By this time, we met back up with the guide to take a tour of the casemates. The dark damp tunnels, which used to house the soldiers who protected the fortress during war times, were extensive, and more than a little creepy in their lack of light, with corners filled with nothing but inky blackness, and our guide warning us that there are bat’s that live down there (something we were excited about, although we didn’t get to see any). In the shadows sits a massive stone sculpture of the fabled hero Holger, who is said to have been a warrior in days gone by, who, now sleeping, will awake should Denmark come under attack. The only obvious flaw to the story being that said hero failed to help at all during either world war, especially that bit where the Nazi’s came and occupied Denmark, and took Danish Jews and murdered them. Despite its fictional nature, the statue is quite impressive.
Returning to the courtyard having seen the beautiful interiors, as well as the massive grand hall which is one of the biggest in Europe, at more than 40 metres long, we headed up the tower in one of the corners, to bask in a beautiful aerial view of the castle the small town it protects, and the city across the water it protects them from. Coming back down to earth we arrived just in time to eat our packed lunch, then watch another few scenes of Hamlet, including the scene where Hamlet writes and gives a poem to Ophelia (which was written with help from one of the audience members); a scene where Hamlet chats idly with Ophelia’s brother, Laertes, who is one of his good friends, including some ridiculous fencing moves; and the scene where the Queen and her new King come out from the chapel after the coronation, in which the court jester hilariously taught us all how to bow for the royal couple.
Having dappled in enough extras work, we headed for the last attraction; the exhibitions of the Royal apartments which house the king’s tapestries; an extensive collection of incredibly well preserved medieval woven artworks which depicts kingly escapades and many an exotic nature scene.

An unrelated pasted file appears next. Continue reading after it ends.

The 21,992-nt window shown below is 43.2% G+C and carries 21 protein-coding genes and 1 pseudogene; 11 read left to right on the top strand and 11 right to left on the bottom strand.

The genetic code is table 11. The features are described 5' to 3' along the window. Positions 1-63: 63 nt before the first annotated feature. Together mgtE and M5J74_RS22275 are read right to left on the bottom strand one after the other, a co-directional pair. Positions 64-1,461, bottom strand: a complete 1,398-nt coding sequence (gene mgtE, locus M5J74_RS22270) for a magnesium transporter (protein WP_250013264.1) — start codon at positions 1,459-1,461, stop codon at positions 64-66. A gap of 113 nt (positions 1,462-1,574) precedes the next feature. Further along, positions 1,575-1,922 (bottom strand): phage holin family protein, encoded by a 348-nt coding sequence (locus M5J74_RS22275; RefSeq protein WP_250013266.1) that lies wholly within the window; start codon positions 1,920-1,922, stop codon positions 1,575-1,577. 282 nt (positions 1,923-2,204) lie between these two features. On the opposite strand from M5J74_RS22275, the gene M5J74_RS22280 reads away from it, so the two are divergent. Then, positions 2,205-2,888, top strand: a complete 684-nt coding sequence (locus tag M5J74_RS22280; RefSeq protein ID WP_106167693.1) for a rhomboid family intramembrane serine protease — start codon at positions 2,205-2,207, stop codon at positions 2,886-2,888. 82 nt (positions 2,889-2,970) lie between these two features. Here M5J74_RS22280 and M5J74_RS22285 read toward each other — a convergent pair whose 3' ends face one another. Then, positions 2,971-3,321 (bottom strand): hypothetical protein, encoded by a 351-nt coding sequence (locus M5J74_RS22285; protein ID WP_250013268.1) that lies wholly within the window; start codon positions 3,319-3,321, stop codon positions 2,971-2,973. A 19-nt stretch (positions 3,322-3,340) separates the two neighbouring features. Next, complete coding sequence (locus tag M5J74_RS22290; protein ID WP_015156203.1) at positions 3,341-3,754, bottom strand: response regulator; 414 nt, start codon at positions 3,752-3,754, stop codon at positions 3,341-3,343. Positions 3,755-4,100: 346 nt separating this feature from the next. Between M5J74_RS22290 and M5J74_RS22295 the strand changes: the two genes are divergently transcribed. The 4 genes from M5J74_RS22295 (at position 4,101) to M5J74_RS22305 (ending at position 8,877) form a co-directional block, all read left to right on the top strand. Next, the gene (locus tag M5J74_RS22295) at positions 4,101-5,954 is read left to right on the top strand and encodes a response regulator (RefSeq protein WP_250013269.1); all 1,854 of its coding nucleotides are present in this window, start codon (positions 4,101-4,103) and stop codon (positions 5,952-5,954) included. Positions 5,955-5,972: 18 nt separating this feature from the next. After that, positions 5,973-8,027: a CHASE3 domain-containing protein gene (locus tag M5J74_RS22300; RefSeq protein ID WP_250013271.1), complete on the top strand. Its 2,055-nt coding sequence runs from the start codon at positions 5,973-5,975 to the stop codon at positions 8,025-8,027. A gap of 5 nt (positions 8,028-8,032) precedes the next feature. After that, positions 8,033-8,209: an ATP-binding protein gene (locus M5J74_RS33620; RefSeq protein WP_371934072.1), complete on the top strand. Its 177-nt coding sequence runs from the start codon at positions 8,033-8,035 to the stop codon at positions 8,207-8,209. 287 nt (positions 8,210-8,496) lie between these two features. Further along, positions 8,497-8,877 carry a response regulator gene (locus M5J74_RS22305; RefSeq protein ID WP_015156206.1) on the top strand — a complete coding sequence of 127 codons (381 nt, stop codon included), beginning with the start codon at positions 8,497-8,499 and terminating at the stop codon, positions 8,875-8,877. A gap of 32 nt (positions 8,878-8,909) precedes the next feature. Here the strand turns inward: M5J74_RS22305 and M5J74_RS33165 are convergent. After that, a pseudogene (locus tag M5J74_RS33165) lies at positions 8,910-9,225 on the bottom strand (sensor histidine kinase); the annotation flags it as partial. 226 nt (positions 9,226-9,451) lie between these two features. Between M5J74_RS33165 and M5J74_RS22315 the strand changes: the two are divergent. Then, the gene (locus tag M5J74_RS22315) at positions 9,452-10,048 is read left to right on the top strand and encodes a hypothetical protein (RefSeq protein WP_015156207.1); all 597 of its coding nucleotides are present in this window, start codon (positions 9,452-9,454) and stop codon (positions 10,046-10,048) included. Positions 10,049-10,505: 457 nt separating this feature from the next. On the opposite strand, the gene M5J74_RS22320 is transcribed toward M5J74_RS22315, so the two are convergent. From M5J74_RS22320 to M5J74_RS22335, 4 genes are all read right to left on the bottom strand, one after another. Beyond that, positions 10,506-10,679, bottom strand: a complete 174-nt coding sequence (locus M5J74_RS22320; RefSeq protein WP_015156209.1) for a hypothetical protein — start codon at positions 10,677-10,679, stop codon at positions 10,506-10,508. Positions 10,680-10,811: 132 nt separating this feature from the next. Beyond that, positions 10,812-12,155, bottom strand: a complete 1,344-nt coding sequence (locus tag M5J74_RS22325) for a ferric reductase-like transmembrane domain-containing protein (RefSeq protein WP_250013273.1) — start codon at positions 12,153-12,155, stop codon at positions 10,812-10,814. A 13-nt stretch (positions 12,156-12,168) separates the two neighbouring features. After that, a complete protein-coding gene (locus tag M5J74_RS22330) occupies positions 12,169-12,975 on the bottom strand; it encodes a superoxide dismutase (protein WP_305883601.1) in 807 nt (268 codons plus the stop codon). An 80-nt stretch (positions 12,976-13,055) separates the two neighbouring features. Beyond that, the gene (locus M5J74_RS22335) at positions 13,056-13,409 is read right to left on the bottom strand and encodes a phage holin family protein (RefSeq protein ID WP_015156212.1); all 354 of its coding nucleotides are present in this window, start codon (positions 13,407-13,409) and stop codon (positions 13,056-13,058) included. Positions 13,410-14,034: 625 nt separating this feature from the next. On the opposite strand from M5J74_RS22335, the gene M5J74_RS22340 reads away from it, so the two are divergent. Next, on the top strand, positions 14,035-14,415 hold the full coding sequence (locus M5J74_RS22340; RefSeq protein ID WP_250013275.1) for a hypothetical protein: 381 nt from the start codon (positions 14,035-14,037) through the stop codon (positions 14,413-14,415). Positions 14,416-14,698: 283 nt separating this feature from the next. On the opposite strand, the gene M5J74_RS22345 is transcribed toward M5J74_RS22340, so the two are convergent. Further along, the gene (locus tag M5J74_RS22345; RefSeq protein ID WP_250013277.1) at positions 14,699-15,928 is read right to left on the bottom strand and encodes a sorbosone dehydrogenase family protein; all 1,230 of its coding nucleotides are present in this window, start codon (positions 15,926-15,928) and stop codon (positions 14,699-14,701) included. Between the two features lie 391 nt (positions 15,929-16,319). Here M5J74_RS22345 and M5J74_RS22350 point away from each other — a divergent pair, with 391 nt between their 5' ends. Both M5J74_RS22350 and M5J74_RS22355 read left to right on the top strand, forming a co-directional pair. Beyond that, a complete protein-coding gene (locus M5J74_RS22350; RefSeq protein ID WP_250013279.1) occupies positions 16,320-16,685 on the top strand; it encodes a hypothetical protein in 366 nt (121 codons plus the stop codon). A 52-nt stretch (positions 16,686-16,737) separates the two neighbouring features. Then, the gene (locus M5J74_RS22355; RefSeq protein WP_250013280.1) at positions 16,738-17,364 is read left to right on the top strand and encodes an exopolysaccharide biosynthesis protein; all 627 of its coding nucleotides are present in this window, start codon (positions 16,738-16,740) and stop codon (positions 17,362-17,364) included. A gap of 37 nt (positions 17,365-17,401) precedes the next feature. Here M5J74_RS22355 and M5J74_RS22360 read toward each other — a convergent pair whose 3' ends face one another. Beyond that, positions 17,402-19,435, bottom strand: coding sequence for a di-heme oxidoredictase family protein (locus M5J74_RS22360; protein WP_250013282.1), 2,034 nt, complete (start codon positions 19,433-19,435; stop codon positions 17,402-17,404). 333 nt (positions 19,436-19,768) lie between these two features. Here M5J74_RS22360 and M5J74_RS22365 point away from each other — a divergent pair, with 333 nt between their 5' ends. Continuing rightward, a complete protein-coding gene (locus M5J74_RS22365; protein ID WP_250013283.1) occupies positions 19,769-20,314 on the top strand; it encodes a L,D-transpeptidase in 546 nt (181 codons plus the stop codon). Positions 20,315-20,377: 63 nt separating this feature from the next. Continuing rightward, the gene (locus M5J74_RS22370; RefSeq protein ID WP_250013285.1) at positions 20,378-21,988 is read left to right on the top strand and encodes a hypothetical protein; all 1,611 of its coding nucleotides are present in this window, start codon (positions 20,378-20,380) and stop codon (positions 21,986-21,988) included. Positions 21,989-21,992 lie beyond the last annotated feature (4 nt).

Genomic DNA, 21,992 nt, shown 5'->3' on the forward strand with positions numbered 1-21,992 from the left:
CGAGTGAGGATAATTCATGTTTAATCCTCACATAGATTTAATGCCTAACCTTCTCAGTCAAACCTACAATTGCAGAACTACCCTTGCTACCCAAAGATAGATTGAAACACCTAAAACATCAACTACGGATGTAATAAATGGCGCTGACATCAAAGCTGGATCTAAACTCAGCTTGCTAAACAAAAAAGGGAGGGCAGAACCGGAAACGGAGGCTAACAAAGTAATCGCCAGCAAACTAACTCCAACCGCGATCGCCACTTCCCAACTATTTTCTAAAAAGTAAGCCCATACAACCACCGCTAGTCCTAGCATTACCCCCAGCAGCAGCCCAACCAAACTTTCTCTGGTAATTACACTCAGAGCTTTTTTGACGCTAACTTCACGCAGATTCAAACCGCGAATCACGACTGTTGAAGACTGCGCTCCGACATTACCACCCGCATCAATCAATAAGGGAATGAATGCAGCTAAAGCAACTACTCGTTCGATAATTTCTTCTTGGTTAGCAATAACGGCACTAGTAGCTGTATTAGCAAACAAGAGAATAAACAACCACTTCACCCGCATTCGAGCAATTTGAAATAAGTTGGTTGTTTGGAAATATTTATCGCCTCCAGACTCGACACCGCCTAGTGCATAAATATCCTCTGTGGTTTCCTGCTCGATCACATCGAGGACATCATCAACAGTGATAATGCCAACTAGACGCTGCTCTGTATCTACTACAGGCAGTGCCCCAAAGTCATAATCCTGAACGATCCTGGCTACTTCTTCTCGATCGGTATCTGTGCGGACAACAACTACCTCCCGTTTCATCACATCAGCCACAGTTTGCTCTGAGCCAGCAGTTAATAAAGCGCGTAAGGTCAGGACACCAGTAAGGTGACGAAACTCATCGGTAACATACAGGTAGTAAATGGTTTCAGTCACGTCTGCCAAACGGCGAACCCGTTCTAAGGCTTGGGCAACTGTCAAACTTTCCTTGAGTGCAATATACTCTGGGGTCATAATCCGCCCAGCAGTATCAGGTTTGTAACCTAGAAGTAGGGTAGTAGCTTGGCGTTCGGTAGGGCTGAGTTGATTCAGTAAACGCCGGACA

Having exhausted the exploration of ever available inch of this medieval site, we made our way back to the train, via an ice cream stall, and a purveyor of cinnamon buns, before taking the somewhat painful 2+ hour public transport saga home. As I though back to the castle it really hit me how surreal it was to be in a place which has been around so long that it was the setting for a play written more than four centuries ago. That when it was built my native language the way I know it did not exist; the things we know and take for granted, especially in regards to science and medicine, were but a far off discovery; yet Shakespeare’s words, and the themes he writes about are just as relevant today as they ever were. The world has changed, but the human condition remains the same; we still seek vengeance against those who have wronged us, there are still people driven to madness and deep depression by grief and unrequited love, and some people will still do anything it takes to gain power over others. It is a confronting thought to realise that seemingly everything on this planet changes and adapts, but we stagnate. What is the point of being a sentient and conscious species if we don’t use it to benefit the greater good? Creationists refuse to believe we evolved from animal origins, and yet we animalistically step over one another and sacrifice the wellbeing of others to benefits ourselves. We still have alpha males tearing down the weak to stay on top, and we still let these leaders leave the weak behind to perish. We’ve changed survival of the fittest into survival of the richest, but the rules remain the same. In the course of our evolution we have convinced ourselves that survival is more than just needing food, water, and shelter; but instead taught ourselves that we cannot survive without technology and social media. I am sad to say I’ve seen more than a few people in my life who I’m relatively sure would trample a starving child just to get to their iPhone charger, or pretend to help a person in need because they couldn’t possibly exist without a few thousand Instagram likes, and outside of this they wouldn’t spare the needy a second thought. Our creature comforts have made us turn back into creatures; our monstrous amounts of luxuries have turned us into monsters; we must transcend or we will surely perish. Shakespeare asked ‘to be or not to be?’, so what will you be?